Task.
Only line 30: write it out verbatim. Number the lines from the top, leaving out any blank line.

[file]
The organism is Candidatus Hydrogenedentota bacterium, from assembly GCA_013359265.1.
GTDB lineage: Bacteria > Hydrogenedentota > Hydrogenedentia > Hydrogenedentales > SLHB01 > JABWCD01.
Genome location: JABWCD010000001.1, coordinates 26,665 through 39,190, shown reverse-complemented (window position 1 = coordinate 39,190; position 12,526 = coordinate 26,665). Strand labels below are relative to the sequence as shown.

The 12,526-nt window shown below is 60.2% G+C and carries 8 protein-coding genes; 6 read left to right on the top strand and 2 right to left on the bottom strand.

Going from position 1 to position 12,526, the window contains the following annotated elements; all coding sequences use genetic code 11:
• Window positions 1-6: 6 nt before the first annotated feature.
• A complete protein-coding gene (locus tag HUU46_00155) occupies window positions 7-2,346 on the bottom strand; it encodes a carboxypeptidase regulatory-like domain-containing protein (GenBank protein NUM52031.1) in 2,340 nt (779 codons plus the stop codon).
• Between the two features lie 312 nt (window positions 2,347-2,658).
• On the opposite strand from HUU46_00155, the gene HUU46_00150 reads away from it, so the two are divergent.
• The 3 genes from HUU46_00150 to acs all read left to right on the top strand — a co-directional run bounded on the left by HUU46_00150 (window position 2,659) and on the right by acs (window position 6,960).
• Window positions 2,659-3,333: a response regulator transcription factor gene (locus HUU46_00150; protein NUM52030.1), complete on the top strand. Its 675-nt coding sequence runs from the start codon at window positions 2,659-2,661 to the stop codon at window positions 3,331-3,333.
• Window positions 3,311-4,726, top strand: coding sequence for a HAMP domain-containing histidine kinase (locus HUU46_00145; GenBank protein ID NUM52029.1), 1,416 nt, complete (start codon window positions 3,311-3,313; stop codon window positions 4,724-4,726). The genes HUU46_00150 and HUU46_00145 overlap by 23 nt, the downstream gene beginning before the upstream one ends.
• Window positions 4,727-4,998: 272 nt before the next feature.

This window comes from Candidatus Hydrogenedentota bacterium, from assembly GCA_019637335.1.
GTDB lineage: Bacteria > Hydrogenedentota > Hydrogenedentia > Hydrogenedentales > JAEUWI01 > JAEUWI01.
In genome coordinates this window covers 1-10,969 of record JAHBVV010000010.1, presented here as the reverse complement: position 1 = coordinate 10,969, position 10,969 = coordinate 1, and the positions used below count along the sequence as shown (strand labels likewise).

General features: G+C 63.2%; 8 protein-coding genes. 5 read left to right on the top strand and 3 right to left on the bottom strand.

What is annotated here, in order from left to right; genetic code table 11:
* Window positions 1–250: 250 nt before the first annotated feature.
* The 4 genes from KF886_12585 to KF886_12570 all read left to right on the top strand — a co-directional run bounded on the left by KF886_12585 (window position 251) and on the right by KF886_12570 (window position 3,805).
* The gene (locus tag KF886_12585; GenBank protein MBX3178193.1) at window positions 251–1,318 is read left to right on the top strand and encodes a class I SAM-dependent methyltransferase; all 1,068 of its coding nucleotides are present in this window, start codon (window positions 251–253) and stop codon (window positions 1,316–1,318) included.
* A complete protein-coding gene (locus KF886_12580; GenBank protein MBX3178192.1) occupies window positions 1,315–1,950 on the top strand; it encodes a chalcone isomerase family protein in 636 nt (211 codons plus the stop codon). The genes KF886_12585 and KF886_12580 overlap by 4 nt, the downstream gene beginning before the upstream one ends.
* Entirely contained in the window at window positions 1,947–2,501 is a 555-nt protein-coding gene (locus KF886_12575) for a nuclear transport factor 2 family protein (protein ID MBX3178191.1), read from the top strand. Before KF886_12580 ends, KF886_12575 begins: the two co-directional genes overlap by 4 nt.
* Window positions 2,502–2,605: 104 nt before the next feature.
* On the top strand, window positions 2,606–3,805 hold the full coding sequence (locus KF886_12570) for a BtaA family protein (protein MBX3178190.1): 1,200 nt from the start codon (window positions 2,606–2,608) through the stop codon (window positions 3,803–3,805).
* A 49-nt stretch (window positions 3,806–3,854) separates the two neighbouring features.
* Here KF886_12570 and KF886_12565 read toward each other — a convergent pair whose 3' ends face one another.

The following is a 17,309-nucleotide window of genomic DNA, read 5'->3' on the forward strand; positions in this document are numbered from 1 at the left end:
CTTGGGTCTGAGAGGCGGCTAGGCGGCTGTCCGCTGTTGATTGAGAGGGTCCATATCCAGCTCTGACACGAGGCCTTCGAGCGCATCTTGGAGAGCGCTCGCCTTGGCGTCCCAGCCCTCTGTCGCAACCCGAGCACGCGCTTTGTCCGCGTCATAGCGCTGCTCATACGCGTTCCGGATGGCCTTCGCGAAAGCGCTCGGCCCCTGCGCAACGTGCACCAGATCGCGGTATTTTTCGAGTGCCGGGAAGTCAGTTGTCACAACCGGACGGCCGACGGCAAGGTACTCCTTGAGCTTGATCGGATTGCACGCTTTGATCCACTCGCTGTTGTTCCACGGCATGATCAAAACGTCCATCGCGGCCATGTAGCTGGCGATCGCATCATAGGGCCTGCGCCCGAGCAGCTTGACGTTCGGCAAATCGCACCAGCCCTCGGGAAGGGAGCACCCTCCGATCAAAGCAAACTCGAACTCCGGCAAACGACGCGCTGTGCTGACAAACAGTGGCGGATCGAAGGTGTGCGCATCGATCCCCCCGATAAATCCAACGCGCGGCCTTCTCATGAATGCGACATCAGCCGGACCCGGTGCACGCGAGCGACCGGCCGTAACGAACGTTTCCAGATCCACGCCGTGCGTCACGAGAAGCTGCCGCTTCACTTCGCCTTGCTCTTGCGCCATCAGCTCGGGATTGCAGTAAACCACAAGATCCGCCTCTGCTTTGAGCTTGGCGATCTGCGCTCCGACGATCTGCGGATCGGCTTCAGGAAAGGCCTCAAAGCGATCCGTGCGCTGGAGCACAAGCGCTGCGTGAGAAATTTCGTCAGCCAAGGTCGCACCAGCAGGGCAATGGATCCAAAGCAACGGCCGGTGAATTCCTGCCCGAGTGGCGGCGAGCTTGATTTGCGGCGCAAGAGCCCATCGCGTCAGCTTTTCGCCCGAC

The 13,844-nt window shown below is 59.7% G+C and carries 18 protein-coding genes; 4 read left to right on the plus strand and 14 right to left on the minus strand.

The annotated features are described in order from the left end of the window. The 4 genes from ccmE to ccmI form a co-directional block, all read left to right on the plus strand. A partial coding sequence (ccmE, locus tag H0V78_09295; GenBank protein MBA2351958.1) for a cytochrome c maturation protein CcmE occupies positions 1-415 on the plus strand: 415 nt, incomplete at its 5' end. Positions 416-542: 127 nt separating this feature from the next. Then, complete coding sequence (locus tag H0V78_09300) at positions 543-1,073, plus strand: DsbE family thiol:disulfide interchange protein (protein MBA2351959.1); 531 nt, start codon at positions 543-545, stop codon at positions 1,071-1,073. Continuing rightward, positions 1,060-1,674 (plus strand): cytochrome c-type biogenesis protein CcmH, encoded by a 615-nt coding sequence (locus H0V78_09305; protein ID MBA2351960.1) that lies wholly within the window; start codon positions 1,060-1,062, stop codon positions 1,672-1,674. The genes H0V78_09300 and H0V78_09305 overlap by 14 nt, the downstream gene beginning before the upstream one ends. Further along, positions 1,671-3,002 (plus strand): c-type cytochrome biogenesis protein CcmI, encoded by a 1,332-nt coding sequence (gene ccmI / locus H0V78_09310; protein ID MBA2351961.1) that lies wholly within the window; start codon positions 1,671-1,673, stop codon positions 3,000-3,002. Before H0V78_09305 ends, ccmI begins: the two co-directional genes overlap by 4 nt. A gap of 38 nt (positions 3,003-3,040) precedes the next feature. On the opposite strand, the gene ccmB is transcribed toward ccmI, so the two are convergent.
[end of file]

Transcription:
The 13,844-nt window shown below is 59.7% G+C and carries 18 protein-coding genes; 4 read left to right on the plus strand and 14 right to left on the minus strand.